7.3). On the other hand, in cooperation with the colleagues in the Beijing You An Hospital , we are 
       addressing the roles of II-type macrophages (alternatively activated macrophages) in the immune 
       tolerance in fibrosis.


5. Bibliography	
     Peer-Reviewed
     1. Yuan-Ping Han, Kohanski RA. “Phenylarsine oxide inhibits insulin activation of phosphatidylinositol 
     3'-kinase”.  
     Biochem Biophys Res Commun 1997 Oct 9;239 (1):316-21.

     2.   Frankel M, Bishop SM, Ablooglu AJ, Yuan-Ping Han, Kohanski RA. “Conformational changes in the 
     activation loop of the insulin receptor's kinase domain”. 
     Protein Science 1999 Oct; 8(10): 2158-65.   

     3.   Yuan-Ping Han, Tuan TL, Wu H, Hughes M, Garner WL, “TNF-alpha stimulates activation of pro-MMP2 in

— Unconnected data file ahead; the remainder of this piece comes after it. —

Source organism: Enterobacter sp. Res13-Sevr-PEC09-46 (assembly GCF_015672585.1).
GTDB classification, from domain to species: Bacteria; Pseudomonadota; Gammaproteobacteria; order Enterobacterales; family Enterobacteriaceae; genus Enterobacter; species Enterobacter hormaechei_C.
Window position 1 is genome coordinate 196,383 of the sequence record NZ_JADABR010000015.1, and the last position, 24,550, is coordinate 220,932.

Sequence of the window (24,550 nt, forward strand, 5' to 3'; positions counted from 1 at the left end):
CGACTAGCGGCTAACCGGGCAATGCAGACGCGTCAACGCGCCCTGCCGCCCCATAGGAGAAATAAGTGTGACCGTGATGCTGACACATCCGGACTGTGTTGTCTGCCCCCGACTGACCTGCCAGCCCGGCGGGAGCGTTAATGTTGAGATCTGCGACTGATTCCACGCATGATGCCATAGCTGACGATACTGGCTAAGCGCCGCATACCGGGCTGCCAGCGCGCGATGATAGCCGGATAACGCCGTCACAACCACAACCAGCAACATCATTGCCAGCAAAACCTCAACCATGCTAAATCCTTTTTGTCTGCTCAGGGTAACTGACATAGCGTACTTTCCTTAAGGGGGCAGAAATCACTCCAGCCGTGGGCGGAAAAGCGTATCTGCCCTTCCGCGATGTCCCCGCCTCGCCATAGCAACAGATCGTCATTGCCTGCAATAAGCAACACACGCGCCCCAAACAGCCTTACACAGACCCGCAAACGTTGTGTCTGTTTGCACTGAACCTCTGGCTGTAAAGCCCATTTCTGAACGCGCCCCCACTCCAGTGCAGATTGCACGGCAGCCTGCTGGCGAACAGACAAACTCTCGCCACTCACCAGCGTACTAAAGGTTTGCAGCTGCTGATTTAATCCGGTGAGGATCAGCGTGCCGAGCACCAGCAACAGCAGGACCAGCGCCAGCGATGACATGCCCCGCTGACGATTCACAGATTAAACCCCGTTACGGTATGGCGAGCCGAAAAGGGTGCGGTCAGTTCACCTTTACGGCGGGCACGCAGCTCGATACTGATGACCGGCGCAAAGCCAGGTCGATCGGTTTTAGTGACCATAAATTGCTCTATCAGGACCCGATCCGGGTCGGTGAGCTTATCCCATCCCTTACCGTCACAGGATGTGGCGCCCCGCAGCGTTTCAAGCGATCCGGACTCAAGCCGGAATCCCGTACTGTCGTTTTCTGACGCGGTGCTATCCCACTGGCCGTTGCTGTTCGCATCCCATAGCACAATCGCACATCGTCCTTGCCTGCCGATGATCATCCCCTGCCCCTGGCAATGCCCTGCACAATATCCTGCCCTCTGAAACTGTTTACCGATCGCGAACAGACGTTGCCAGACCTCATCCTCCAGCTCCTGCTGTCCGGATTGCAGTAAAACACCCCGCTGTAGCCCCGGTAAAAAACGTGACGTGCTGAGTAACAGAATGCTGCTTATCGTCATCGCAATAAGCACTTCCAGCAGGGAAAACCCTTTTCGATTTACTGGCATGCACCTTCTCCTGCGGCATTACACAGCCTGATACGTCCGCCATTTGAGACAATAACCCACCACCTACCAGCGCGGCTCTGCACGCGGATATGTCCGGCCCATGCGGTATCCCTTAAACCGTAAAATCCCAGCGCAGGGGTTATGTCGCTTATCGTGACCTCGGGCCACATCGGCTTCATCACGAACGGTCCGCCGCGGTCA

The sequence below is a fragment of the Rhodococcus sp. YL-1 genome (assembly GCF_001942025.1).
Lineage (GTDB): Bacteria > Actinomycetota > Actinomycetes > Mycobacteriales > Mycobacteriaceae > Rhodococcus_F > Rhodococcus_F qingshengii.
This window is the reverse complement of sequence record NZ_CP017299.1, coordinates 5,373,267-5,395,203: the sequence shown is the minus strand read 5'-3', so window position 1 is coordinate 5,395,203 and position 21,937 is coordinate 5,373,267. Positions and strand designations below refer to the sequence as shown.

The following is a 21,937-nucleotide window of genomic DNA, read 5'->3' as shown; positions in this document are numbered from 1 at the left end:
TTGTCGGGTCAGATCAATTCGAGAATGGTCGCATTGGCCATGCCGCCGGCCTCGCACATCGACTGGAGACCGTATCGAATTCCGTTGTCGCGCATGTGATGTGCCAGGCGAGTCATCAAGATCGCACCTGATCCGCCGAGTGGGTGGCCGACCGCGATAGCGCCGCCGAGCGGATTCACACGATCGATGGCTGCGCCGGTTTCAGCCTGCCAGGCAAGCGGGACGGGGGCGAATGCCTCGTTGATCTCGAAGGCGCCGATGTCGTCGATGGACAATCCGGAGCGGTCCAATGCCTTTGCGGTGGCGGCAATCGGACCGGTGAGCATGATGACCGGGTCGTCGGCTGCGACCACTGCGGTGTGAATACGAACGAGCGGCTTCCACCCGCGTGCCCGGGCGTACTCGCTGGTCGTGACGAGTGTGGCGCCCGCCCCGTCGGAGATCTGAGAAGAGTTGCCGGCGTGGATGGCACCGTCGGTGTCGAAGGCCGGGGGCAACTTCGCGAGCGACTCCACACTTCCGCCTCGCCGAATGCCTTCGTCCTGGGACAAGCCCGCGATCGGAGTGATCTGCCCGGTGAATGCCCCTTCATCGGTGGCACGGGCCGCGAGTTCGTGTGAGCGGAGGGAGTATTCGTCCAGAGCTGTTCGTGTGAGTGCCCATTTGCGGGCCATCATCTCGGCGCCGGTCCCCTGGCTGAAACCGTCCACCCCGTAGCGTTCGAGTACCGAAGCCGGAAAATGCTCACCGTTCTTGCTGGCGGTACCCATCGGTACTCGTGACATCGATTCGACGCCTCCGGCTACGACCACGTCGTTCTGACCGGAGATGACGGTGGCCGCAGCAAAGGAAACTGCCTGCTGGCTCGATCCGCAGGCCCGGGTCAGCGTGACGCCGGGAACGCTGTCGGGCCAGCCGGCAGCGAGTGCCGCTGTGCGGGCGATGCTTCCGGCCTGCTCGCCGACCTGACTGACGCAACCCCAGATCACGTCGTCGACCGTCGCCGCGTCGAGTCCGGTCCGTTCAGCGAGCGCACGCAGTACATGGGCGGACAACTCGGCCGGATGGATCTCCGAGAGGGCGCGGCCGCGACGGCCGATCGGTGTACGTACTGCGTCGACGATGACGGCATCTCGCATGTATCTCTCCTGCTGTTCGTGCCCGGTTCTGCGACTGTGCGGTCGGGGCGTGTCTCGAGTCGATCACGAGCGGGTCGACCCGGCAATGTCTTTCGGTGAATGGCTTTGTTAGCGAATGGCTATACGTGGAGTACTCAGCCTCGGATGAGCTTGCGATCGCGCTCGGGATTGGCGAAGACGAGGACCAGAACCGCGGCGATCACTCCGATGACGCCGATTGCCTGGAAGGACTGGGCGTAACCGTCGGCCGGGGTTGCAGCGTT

human skin through NF-kappa B mediated induction of MT1-MMP”. 
     Journal of Cell Science 2001; 114(Pt 1):131-139.

     4.  Yuan-Ping Han, Tai-Lan Tuan, Huayang Wu, Michael Hughes, Warren L. Garner.  “TGF-beta and TNF-alpha 
     mediated induction and proteolytic activation of MMP-9 in human skin”. 
     Journal of Biological Chemistry. 2001, vol.276 (25); 22341-22350.
     
     5.  Yuan-Ping Han, Micheal W. Hughes, Yih-Dar Nien and Warren L. Garner. 
     “IL-8-Stimulated Expression of Urokinase-Type Plasminogen Activator in Human Skin and Human Epidermal 
     Cells”. 
     Journal of Surgery Research. 2002 Aug;106(2):328.
     
     6.  Mei Chen, Fritz K. Costa, Christopher R. Lindvay, Yuan-Ping Han, and David T. 
     Woodley. “The Recombinant Expression of Full-length Type VII Collagen and   
     Characterization of Molecular Mechanisms Underlying Dystrophic Epidermolysis